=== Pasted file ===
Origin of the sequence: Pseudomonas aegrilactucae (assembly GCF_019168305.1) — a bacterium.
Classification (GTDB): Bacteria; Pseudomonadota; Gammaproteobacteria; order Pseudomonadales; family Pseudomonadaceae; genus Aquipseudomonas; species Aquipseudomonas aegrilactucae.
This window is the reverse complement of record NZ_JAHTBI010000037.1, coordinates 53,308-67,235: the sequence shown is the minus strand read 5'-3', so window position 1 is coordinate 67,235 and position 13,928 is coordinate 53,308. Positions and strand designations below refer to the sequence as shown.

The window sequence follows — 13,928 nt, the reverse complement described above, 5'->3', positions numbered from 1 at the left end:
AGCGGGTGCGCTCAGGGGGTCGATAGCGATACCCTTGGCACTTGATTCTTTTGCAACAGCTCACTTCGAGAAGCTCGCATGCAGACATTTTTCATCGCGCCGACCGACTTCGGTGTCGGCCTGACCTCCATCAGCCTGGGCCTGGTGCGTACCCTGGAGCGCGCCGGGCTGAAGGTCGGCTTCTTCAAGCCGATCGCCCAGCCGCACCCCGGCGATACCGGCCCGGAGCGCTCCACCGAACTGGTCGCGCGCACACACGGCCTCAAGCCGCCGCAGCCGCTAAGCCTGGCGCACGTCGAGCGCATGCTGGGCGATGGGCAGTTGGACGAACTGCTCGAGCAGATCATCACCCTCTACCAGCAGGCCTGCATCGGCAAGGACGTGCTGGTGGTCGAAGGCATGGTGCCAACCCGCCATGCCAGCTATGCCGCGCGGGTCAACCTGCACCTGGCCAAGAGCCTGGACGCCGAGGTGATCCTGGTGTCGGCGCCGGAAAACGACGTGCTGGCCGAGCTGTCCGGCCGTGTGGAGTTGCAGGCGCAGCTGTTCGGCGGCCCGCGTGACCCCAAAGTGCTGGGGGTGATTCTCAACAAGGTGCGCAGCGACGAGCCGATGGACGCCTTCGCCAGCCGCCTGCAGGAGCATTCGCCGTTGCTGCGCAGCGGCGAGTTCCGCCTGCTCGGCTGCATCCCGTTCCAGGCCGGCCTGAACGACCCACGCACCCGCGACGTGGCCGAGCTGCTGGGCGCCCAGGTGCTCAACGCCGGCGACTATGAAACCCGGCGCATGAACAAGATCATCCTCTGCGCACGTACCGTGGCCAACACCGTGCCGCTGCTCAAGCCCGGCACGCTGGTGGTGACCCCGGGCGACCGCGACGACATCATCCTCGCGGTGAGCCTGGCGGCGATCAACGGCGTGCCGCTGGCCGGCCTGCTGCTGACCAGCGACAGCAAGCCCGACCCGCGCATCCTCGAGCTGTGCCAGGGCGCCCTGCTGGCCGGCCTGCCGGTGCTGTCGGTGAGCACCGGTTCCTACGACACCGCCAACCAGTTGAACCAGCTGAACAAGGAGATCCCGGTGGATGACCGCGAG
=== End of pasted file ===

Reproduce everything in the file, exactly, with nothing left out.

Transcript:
Origin of the sequence: Pseudomonas aegrilactucae (assembly GCF_019168305.1) — a bacterium.
Classification (GTDB): Bacteria; Pseudomonadota; Gammaproteobacteria; order Pseudomonadales; family Pseudomonadaceae; genus Aquipseudomonas; species Aquipseudomonas aegrilactucae.
This window is the reverse complement of record NZ_JAHTBI010000037.1, coordinates 53,308-67,235: the sequence shown is the minus strand read 5'-3', so window position 1 is coordinate 67,235 and position 13,928 is coordinate 53,308. Positions and strand designations below refer to the sequence as shown.

The window sequence follows — 13,928 nt, the reverse complement described above, 5'->3', positions numbered from 1 at the left end:
AGCGGGTGCGCTCAGGGGGTCGATAGCGATACCCTTGGCACTTGATTCTTTTGCAACAGCTCACTTCGAGAAGCTCGCATGCAGACATTTTTCATCGCGCCGACCGACTTCGGTGTCGGCCTGACCTCCATCAGCCTGGGCCTGGTGCGTACCCTGGAGCGCGCCGGGCTGAAGGTCGGCTTCTTCAAGCCGATCGCCCAGCCGCACCCCGGCGATACCGGCCCGGAGCGCTCCACCGAACTGGTCGCGCGCACACACGGCCTCAAGCCGCCGCAGCCGCTAAGCCTGGCGCACGTCGAGCGCATGCTGGGCGATGGGCAGTTGGACGAACTGCTCGAGCAGATCATCACCCTCTACCAGCAGGCCTGCATCGGCAAGGACGTGCTGGTGGTCGAAGGCATGGTGCCAACCCGCCATGCCAGCTATGCCGCGCGGGTCAACCTGCACCTGGCCAAGAGCCTGGACGCCGAGGTGATCCTGGTGTCGGCGCCGGAAAACGACGTGCTGGCCGAGCTGTCCGGCCGTGTGGAGTTGCAGGCGCAGCTGTTCGGCGGCCCGCGTGACCCCAAAGTGCTGGGGGTGATTCTCAACAAGGTGCGCAGCGACGAGCCGATGGACGCCTTCGCCAGCCGCCTGCAGGAGCATTCGCCGTTGCTGCGCAGCGGCGAGTTCCGCCTGCTCGGCTGCATCCCGTTCCAGGCCGGCCTGAACGACCCACGCACCCGCGACGTGGCCGAGCTGCTGGGCGCCCAGGTGCTCAACGCCGGCGACTATGAAACCCGGCGCATGAACAAGATCATCCTCTGCGCACGTACCGTGGCCAACACCGTGCCGCTGCTCAAGCCCGGCACGCTGGTGGTGACCCCGGGCGACCGCGACGACATCATCCTCGCGGTGAGCCTGGCGGCGATCAACGGCGTGCCGCTGGCCGGCCTGCTGCTGACCAGCGACAGCAAGCCCGACCCGCGCATCCTCGAGCTGTGCCAGGGCGCCCTGCTGGCCGGCCTGCCGGTGCTGTCGGTGAGCACCGGTTCCTACGACACCGCCAACCAGTTGAACCAGCTGAACAAGGAGATCCCGGTGGATGACCGCGAG